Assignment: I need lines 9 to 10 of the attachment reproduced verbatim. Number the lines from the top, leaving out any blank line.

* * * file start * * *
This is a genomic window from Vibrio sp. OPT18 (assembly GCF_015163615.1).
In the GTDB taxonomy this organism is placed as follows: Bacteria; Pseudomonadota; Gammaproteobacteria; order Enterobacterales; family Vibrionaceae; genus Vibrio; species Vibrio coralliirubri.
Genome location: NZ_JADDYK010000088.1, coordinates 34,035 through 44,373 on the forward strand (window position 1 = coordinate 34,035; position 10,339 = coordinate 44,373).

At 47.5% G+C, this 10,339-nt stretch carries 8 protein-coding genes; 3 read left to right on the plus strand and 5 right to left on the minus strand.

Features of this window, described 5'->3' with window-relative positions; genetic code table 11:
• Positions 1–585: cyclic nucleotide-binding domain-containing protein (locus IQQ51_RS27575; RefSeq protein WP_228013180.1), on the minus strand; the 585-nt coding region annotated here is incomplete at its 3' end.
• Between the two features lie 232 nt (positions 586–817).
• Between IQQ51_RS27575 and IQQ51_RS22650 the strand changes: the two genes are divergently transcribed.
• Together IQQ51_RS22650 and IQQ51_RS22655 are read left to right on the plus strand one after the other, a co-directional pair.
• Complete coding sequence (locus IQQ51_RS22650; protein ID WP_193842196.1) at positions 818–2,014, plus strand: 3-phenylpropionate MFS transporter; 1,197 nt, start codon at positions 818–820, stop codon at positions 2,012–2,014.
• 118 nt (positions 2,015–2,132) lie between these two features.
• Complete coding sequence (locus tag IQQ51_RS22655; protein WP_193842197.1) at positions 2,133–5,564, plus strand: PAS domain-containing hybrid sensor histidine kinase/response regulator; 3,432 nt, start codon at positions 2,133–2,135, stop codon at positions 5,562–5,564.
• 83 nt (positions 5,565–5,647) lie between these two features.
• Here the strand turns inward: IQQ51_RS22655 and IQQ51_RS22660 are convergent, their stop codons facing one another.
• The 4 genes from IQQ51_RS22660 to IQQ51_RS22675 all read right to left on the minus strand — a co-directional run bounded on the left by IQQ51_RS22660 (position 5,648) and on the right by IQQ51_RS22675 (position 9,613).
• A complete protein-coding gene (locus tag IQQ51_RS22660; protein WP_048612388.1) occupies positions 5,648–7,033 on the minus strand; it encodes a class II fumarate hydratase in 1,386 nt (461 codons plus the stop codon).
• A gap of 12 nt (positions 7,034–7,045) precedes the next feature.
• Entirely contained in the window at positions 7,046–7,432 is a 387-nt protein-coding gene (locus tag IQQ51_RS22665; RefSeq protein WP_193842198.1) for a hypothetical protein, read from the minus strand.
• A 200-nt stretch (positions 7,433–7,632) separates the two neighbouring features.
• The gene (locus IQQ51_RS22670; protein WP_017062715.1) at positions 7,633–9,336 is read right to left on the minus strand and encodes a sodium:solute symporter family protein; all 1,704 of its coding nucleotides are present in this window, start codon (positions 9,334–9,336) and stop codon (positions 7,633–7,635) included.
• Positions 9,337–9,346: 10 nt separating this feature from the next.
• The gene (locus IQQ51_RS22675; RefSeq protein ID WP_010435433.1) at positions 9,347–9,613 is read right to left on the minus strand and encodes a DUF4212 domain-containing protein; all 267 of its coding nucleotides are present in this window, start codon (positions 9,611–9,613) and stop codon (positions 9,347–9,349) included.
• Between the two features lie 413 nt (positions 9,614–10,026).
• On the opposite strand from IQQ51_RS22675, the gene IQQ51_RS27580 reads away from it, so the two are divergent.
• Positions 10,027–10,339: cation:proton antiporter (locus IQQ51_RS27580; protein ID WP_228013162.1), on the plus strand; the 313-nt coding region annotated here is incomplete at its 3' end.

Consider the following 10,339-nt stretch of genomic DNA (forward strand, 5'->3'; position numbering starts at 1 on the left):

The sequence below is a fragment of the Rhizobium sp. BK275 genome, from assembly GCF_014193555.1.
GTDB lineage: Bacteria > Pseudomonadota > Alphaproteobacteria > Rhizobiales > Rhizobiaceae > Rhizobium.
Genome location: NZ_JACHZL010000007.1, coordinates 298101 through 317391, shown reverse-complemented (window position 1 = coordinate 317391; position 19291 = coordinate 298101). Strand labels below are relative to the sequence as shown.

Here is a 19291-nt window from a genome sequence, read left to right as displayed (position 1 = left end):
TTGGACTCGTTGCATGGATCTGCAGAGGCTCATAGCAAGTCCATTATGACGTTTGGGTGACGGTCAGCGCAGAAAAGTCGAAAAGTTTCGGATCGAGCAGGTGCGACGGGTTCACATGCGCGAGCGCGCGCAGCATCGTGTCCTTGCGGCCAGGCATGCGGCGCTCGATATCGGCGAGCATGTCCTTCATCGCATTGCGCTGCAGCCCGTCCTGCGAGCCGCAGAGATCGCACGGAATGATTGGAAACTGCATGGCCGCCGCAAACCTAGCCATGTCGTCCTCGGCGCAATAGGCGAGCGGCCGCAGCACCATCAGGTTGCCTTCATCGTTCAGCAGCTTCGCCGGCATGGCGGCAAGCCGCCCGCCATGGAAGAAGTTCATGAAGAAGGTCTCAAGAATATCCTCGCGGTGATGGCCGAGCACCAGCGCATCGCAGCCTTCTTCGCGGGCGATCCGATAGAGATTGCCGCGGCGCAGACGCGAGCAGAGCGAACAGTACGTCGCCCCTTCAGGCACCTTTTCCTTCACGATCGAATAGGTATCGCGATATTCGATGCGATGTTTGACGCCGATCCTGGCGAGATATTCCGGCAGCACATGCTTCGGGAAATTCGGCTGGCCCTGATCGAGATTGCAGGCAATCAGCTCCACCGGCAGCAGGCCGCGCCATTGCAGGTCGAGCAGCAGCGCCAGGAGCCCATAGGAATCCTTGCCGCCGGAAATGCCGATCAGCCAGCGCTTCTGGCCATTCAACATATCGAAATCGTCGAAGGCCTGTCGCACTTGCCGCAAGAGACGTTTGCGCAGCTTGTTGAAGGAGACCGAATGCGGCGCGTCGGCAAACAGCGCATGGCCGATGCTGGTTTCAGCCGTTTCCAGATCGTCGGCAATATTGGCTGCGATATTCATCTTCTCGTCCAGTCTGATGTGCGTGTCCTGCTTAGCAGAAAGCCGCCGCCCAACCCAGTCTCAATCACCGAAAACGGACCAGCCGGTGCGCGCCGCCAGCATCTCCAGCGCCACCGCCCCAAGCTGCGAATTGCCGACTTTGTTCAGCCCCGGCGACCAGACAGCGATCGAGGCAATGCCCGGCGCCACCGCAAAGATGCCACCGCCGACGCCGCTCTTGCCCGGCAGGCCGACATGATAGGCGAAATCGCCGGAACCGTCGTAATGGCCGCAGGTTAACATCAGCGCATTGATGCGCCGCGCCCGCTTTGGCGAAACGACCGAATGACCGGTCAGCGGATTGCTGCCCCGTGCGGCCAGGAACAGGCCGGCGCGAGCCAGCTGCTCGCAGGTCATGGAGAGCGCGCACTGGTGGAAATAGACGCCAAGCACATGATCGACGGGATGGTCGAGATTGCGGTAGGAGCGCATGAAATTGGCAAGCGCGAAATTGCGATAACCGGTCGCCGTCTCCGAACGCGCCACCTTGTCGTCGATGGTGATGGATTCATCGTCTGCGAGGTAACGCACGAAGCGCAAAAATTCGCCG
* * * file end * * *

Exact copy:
• Together IQQ51_RS22650 and IQQ51_RS22655 are read left to right on the plus strand one after the other, a co-directional pair.
• Complete coding sequence (locus IQQ51_RS22650; protein ID WP_193842196.1) at positions 818–2,014, plus strand: 3-phenylpropionate MFS transporter; 1,197 nt, start codon at positions 818–820, stop codon at positions 2,012–2,014.